Military force has also been integral to enforcing rival claims to Libya's leadership. In 2017, Haftar's forces  Benghazi, consolidating power across much of the east and center of the country. But his  was repelled by GNA and allied forces, prompting an HoR retreat on several fronts. 

A ceasefire between the GNA and the rival administration of the LNA in October 2020, but tensions and violence persisted.

Foreign interference

Libya's civil conflict has also been inflamed by outside powers.  but supported Libyan Turks, some of whom  in 2015, to coordinate with Turkey. Ankara has also supported the GNA with  , money, and diplomatic support for years, and Turkish forces and military technology were integral to  .

Turkey's  in Libya and desire to increase its power in the Mediterranean remain Ankara's core initiatives, and in June it voted to extend the mandate for military deployment in Libya  .

Both Turkey and Qatar, which has also been a , are close with the  and associated political circles in Libya, to attempt to promote a brand of political Islam that rivals Saudi-led initiatives.

With few core interests in Libya, the US has shown tacit support for intervening again in a conflict it had allegedly won,  , US air strikes and military support helped the GNA push ISIS out of many Libyan cities.

Yet Washington has remained  of being associated with the Libyan conflict and with Islamists allied with the GNA, and the US  for decades to pressure Gaddafi before the civil war.

Egypt has been  , providing weapons, military support, and safe haven through Libya's eastern border. Besides protecting  , Egypt's military-led government is also seeking to suppress  in the region after the Muslim Brotherhood briefly  Egypt from 2011 to 2013 after Egypt's own revolution. In 2020, Cairo  .

Saudi Arabia and the United Arab Emirates have similar interests in suppressing rival political Islamic forces in the region  .

Doing so has brought them closer to Russia, which has also supported Haftar with  . This includes warplanes  by the Russian private military company Wagner, which is suspected of being partially bankrolled in Libya  .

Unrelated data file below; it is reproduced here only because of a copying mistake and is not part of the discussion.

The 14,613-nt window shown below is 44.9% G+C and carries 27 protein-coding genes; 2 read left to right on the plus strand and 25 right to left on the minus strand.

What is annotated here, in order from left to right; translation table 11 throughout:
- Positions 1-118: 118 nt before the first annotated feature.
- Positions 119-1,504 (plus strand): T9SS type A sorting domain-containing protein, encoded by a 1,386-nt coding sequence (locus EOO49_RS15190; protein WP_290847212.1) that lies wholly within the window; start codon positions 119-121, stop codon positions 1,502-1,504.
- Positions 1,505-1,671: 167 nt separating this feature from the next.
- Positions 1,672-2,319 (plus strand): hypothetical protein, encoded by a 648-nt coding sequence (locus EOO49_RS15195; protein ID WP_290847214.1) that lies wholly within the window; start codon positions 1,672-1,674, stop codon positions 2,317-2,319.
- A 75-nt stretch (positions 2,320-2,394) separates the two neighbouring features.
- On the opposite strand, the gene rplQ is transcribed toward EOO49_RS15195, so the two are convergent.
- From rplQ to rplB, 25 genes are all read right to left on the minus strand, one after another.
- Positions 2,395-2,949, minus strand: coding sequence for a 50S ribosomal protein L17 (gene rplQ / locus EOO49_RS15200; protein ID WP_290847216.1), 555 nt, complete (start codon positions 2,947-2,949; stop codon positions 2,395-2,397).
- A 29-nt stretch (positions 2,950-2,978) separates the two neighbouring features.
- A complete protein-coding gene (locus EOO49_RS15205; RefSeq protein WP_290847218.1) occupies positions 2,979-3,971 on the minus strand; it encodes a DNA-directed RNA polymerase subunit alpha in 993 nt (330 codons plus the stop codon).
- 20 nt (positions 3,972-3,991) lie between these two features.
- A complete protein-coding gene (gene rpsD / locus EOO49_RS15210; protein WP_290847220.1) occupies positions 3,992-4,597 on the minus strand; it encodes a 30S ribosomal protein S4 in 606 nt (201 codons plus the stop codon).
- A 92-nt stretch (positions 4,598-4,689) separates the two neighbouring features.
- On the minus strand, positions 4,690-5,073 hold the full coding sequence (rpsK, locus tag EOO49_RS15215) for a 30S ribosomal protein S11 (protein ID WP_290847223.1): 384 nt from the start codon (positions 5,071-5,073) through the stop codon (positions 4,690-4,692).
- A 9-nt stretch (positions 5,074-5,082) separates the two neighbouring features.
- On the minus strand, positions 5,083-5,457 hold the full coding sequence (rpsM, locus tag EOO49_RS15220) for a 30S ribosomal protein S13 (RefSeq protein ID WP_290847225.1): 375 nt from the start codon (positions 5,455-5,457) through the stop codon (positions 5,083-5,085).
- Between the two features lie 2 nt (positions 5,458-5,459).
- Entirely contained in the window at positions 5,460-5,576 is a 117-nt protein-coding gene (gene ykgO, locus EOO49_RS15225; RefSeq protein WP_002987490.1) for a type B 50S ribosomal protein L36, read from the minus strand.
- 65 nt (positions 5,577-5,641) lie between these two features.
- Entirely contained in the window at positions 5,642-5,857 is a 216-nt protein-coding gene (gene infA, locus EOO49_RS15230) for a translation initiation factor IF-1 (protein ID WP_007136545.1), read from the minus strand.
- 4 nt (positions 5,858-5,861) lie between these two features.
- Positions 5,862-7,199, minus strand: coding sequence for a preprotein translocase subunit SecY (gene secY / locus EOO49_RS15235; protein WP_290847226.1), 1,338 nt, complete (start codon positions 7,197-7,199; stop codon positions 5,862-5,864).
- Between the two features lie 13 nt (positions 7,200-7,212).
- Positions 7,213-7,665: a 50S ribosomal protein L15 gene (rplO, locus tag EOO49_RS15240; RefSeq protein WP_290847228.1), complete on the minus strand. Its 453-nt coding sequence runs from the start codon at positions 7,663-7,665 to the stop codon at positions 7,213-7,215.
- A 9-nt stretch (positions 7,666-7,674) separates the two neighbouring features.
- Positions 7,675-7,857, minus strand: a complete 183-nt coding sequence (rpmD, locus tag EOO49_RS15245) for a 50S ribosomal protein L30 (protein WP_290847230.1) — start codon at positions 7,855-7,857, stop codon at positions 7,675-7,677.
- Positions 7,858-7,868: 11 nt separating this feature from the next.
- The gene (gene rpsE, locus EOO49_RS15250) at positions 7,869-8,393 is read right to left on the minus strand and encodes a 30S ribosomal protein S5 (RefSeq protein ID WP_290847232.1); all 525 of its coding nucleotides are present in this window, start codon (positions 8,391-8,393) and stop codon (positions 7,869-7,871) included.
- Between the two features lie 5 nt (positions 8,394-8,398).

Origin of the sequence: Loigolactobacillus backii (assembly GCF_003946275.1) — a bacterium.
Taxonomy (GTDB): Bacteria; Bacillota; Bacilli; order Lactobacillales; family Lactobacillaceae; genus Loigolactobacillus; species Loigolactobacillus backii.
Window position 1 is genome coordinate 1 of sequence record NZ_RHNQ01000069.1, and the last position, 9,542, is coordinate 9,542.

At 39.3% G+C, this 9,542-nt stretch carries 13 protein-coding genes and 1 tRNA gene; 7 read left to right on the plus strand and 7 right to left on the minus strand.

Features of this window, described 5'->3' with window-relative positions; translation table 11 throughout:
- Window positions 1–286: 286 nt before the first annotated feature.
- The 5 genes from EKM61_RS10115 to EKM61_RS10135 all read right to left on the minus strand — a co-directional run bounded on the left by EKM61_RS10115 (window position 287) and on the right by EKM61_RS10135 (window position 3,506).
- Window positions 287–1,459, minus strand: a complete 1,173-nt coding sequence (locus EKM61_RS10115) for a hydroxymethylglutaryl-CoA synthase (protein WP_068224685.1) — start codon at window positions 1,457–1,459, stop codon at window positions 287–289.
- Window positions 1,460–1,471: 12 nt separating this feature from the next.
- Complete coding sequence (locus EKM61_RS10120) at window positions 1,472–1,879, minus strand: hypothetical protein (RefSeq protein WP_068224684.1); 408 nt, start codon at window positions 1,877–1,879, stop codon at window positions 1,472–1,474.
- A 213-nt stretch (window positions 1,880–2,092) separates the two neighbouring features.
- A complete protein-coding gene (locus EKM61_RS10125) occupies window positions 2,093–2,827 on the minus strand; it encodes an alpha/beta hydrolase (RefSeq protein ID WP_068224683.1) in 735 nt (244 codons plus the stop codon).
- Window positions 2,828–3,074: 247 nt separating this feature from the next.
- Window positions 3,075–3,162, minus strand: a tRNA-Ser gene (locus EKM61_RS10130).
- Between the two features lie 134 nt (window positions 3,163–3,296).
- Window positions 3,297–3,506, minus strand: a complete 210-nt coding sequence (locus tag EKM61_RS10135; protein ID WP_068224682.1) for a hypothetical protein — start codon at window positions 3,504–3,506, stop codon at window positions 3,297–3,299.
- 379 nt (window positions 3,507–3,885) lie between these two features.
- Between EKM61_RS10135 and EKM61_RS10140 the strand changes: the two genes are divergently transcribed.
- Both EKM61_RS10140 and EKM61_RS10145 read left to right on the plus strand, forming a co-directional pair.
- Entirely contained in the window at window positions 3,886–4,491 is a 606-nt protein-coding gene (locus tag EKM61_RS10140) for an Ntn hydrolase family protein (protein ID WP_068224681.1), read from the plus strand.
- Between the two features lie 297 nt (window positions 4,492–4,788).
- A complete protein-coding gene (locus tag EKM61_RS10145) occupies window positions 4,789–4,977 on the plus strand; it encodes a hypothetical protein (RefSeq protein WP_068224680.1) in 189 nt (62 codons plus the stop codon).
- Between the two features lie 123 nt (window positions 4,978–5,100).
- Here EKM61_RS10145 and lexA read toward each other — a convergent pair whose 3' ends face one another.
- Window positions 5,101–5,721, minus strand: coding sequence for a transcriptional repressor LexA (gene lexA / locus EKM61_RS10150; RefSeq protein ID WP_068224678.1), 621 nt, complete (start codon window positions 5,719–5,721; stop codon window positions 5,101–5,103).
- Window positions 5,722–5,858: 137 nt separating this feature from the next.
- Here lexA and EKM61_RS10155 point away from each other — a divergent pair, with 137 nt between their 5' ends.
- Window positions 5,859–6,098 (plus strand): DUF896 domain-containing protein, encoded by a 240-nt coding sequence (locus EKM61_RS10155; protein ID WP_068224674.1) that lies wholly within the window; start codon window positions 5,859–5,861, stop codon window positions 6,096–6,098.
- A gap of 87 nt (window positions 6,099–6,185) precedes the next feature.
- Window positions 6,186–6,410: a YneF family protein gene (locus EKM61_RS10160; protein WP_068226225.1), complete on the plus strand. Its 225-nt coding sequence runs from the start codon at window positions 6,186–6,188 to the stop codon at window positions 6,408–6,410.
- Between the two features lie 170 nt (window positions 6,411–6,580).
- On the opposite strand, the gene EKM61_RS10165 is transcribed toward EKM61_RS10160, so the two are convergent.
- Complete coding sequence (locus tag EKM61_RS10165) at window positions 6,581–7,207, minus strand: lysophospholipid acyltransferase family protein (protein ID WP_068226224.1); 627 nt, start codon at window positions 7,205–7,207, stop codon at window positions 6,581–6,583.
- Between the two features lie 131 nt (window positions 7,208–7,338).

Libya's destabilization complements the Kremlin's attempts to influence Europe. Haftar's forces and supporters managed to block Libyan  and again , threatening continental supply and increasing Russia's leverage.

Additionally, instability in the region and porous borders encourage migrant flows to Europe, often increasing the popularity of right-wing political parties that have grown closer to Russia  .

The HoR has also found less direct aid from France. Officially, Paris has supported UN negotiations and the GNA and has sought to minimize perceptions of its involvement in the conflict.

But the  in Libya in 2016 showed that Paris remained deeply involved in the country's civil war, and it has sold billions of euros' worth of weapons to Saudi Arabia and the UAE to help Haftar. This is part of France's efforts to suppress Islamist groups in Africa,  .

France's position has brought criticism from Western allies. In 2019, Paris  calling on Haftar to stop his offensive on Tripoli, while its support for Haftar has severely  , which has seen its economic influence in Libya decline.

Since the conclusion of the second Libyan civil war in 2020, steps have been taken to unify the country. A Government of National Unity was  in 2021 to consolidate Libya's political forces, and the new Prime Minister Abdul Hamid Dbeibeh  to enforce a ceasefire.

But based on the current dynamics of limited intervention, there is relatively little risk and high rewards for foreign powers to continue destabilizing Libya. Turkey and Russia are also using the conflict to add to their leverage over one another in Syria. 

in Libya and rival local and foreign actors seeking to dominate the country, Libyan citizens risk continuing to be used instead of being helped to ensure a stable and secure future for their country.

This article was produced by  , which provided it to Asia Times.